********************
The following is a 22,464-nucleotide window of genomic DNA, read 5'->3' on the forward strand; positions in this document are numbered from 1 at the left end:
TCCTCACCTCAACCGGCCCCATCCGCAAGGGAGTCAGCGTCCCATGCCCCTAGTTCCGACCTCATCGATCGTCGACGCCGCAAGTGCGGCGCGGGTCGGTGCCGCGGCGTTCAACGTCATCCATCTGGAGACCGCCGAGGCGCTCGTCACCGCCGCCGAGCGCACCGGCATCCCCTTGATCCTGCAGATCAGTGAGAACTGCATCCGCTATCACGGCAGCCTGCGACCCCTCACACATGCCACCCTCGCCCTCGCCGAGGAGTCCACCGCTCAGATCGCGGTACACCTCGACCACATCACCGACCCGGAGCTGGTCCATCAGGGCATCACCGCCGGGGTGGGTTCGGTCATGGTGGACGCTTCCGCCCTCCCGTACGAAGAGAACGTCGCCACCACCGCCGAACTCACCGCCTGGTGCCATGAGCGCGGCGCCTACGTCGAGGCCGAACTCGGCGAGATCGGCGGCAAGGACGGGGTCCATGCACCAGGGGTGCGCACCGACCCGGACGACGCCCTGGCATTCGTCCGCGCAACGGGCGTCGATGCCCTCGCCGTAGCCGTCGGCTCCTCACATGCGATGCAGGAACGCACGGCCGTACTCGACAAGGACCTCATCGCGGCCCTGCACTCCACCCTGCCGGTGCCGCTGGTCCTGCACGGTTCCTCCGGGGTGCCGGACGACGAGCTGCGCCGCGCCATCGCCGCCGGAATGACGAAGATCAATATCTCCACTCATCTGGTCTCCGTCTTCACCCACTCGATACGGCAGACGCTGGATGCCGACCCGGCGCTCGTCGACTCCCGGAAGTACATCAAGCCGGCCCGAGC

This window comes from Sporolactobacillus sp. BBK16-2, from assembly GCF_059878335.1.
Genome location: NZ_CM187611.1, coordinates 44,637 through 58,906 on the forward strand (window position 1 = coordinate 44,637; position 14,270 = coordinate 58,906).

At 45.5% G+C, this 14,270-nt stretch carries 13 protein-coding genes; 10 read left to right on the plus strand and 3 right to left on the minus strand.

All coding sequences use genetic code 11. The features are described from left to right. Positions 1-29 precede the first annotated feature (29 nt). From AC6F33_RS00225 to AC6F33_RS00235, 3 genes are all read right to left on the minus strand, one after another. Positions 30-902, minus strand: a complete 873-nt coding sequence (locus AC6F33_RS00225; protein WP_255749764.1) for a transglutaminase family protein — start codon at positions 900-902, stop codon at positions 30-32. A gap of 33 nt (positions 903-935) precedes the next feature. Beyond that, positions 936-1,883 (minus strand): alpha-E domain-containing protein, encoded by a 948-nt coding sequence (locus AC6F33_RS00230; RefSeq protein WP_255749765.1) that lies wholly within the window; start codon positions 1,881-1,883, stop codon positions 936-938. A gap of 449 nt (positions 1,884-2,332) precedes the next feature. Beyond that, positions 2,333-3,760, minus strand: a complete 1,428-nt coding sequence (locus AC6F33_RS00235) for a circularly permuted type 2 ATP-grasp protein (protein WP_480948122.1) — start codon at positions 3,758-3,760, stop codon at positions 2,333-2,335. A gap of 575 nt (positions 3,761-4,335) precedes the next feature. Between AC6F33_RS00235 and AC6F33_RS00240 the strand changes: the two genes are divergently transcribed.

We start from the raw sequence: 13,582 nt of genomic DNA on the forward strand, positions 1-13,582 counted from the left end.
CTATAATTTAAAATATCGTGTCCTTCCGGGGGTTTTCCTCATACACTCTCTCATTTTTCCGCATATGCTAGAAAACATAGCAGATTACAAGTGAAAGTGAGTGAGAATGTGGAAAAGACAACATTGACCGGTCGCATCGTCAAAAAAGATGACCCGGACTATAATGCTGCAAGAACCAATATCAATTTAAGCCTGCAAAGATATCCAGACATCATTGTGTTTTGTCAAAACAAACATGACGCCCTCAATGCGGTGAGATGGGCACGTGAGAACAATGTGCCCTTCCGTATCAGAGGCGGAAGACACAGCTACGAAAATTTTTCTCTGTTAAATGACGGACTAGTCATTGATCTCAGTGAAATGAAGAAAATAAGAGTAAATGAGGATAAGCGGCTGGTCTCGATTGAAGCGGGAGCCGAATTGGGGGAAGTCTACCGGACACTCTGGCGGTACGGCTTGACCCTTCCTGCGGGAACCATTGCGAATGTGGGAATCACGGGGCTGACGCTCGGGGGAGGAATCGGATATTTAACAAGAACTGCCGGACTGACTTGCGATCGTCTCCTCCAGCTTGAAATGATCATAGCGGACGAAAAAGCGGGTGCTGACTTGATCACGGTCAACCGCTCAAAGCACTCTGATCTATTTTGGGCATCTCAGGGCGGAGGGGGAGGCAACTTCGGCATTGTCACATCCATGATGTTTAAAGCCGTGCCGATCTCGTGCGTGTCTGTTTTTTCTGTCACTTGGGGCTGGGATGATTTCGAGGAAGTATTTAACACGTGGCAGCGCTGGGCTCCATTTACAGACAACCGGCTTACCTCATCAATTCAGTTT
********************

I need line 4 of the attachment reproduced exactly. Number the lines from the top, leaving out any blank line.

Genome location: NZ_CM187611.1, coordinates 44,637 through 58,906 on the forward strand (window position 1 = coordinate 44,637; position 14,270 = coordinate 58,906).